The European Commission published in late November a new Action Plan concerning patent licensing guidelines which proposes to upgrade the bloc’s patent framework to balance intellectual property (IP) policies to help companies, particularly small and medium sized enterprises, to capitalise on their inventions amid health and economic crises, as well as digital and green transitions.
The EU’s proposed plans include measures that bypass patents in order to facilitate the sharing of critical IP in times of crises.The EU’s new Pharmaceutical Strategy also includes incentives for companies to shift production to Europe to tackle shortages of medicine to the bloc through faster procedures during crises to produce generic versions of drugs in EU member states without the consent of patent holders.
If implemented, this could have important implications for pharmaceutical companies who are currently working on a vaccine for COVID-19. The proposed compulsory licensing may also affect industries beyond the health and medical sectors as the definition of a crisis or an emergency is not currently clear.
While compulsory licensing is reportedly allowed under the rules in emergencies of the World Trade Organization and can be applied during the current pandemic, the European Federation of Pharmaceutical Industries and Associations (EFPIA) said in a statement that it is “not an effective policy tool to create access and puts at risk any incentive to invest in medical innovation”.
The EU is also advocating for stricter IP protection measures against foreign actors -a move that appears contradictory to its call for compulsory licensing. The Action Plan has provisions to evaluate current licensing practises, IP valuation, and royalties through the creation of an expert group. It also proposes stricter enforcement of IP rights through the establishment of an EU anti-counterfeiting toolbox.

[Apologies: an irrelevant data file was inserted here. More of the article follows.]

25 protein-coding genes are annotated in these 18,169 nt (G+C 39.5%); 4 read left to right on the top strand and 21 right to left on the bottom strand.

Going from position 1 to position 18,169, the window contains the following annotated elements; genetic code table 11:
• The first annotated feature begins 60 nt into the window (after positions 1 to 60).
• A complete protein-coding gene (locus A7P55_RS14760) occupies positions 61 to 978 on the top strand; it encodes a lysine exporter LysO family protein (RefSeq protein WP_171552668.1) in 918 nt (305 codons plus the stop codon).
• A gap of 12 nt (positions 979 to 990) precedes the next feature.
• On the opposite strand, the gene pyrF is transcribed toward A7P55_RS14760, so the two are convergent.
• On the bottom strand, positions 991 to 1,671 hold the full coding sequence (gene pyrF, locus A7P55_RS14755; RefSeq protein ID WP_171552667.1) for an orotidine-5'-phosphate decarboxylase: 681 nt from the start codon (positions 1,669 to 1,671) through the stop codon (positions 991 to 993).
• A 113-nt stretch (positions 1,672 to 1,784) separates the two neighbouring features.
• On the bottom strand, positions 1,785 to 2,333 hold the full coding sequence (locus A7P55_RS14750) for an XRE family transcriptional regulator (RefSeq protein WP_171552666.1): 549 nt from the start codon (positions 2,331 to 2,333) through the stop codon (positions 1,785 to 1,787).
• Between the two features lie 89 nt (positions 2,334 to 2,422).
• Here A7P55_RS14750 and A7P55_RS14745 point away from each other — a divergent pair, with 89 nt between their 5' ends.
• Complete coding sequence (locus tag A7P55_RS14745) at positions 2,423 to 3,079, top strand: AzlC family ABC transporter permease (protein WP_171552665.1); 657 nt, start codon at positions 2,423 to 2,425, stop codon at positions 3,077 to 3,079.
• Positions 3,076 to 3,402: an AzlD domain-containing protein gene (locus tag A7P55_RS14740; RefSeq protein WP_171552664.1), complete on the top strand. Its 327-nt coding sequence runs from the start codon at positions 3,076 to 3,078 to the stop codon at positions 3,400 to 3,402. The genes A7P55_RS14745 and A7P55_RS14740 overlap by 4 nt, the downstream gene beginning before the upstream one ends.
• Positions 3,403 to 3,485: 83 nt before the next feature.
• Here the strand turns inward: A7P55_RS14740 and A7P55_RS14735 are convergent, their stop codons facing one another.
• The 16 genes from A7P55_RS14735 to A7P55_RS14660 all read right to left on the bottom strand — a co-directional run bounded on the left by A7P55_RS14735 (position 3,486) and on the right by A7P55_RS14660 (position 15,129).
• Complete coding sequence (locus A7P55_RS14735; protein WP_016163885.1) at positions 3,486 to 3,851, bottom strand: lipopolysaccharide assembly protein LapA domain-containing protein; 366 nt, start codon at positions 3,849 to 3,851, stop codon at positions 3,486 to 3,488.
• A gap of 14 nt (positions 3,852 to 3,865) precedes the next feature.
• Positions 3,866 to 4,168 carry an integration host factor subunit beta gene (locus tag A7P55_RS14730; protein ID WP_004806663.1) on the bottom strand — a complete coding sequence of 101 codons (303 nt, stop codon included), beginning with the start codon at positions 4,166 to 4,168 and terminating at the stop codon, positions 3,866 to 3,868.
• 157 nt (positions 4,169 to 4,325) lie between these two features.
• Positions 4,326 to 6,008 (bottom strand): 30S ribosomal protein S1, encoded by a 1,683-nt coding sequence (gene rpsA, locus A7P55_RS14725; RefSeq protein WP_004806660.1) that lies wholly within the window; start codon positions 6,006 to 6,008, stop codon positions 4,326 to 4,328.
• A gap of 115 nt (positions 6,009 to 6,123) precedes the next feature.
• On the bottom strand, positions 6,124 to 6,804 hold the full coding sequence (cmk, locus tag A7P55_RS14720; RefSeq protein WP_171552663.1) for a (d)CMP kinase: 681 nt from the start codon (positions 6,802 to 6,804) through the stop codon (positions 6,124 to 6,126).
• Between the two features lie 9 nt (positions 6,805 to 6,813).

The stringent IP protection plans, while seemingly at odds with its proposal to implement compulsory licensing, may be necessary in order to adequately safeguard the EU’s knowledge economy. The EU notes that the value of intangible assets such as IP is growing across most of its industrial ecosystem and that industries which are IP-intensive account for 45% of all GDP and 93% of all EU exports.
As part of its efforts to improve IP protection, the EU guidelines also include a call to member states to roll out a unitary patent system in order to create a “one-stop-shop for patent protection and enforcement across the EU”. The measures also provide for a new financial assistance scheme from EUIPO totalling € 20 million for the first year to boost SMEs’ filing for patents. Currently, the Commission reports that only 9% of SMEs file for IP protection.
The new guidelines may also have implications for giant companies such as Qualcomm and Apple who have reportedly lobbied to regulators with other companies such as Ericsson, Nokia, Volkswagen and Daimler to express their views on the issue.